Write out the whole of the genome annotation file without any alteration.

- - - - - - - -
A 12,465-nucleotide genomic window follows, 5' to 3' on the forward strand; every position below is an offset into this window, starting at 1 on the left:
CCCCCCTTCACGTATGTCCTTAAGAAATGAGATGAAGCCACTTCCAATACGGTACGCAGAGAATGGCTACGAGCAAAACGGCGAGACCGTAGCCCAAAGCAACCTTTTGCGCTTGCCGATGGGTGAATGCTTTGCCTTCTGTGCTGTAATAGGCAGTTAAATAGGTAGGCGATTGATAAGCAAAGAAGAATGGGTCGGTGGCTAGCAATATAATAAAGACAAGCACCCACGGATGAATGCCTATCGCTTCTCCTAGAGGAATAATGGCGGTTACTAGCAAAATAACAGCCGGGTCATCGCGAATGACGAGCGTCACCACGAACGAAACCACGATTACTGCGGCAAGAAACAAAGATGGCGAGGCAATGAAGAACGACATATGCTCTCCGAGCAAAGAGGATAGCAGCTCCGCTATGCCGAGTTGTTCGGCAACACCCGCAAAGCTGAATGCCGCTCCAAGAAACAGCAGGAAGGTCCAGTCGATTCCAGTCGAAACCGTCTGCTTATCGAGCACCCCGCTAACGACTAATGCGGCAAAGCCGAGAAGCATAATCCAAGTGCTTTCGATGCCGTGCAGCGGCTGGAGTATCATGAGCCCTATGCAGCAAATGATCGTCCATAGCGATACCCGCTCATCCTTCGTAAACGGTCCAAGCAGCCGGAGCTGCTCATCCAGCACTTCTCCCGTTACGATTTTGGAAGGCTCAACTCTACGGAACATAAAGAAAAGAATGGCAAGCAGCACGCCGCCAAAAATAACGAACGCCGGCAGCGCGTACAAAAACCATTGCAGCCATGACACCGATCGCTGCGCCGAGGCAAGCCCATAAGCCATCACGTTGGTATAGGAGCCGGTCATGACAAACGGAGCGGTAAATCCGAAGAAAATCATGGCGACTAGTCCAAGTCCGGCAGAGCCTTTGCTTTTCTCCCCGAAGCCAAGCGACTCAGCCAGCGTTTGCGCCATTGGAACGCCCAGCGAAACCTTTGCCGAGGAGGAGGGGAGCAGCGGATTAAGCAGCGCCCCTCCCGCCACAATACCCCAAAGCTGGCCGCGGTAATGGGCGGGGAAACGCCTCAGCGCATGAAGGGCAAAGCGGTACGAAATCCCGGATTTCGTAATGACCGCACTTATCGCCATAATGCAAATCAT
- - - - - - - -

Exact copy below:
A 12,465-nucleotide genomic window follows, 5' to 3' on the forward strand; every position below is an offset into this window, starting at 1 on the left:
CCCCCCTTCACGTATGTCCTTAAGAAATGAGATGAAGCCACTTCCAATACGGTACGCAGAGAATGGCTACGAGCAAAACGGCGAGACCGTAGCCCAAAGCAACCTTTTGCGCTTGCCGATGGGTGAATGCTTTGCCTTCTGTGCTGTAATAGGCAGTTAAATAGGTAGGCGATTGATAAGCAAAGAAGAATGGGTCGGTGGCTAGCAATATAATAAAGACAAGCACCCACGGATGAATGCCTATCGCTTCTCCTAGAGGAATAATGGCGGTTACTAGCAAAATAACAGCCGGGTCATCGCGAATGACGAGCGTCACCACGAACGAAACCACGATTACTGCGGCAAGAAACAAAGATGGCGAGGCAATGAAGAACGACATATGCTCTCCGAGCAAAGAGGATAGCAGCTCCGCTATGCCGAGTTGTTCGGCAACACCCGCAAAGCTGAATGCCGCTCCAAGAAACAGCAGGAAGGTCCAGTCGATTCCAGTCGAAACCGTCTGCTTATCGAGCACCCCGCTAACGACTAATGCGGCAAAGCCGAGAAGCATAATCCAAGTGCTTTCGATGCCGTGCAGCGGCTGGAGTATCATGAGCCCTATGCAGCAAATGATCGTCCATAGCGATACCCGCTCATCCTTCGTAAACGGTCCAAGCAGCCGGAGCTGCTCATCCAGCACTTCTCCCGTTACGATTTTGGAAGGCTCAACTCTACGGAACATAAAGAAAAGAATGGCAAGCAGCACGCCGCCAAAAATAACGAACGCCGGCAGCGCGTACAAAAACCATTGCAGCCATGACACCGATCGCTGCGCCGAGGCAAGCCCATAAGCCATCACGTTGGTATAGGAGCCGGTCATGACAAACGGAGCGGTAAATCCGAAGAAAATCATGGCGACTAGTCCAAGTCCGGCAGAGCCTTTGCTTTTCTCCCCGAAGCCAAGCGACTCAGCCAGCGTTTGCGCCATTGGAACGCCCAGCGAAACCTTTGCCGAGGAGGAGGGGAGCAGCGGATTAAGCAGCGCCCCTCCCGCCACAATACCCCAAAGCTGGCCGCGGTAATGGGCGGGGAAACGCCTCAGCGCATGAAGGGCAAAGCGGTACGAAATCCCGGATTTCGTAATGACCGCACTTATCGCCATAATGCAAATCAT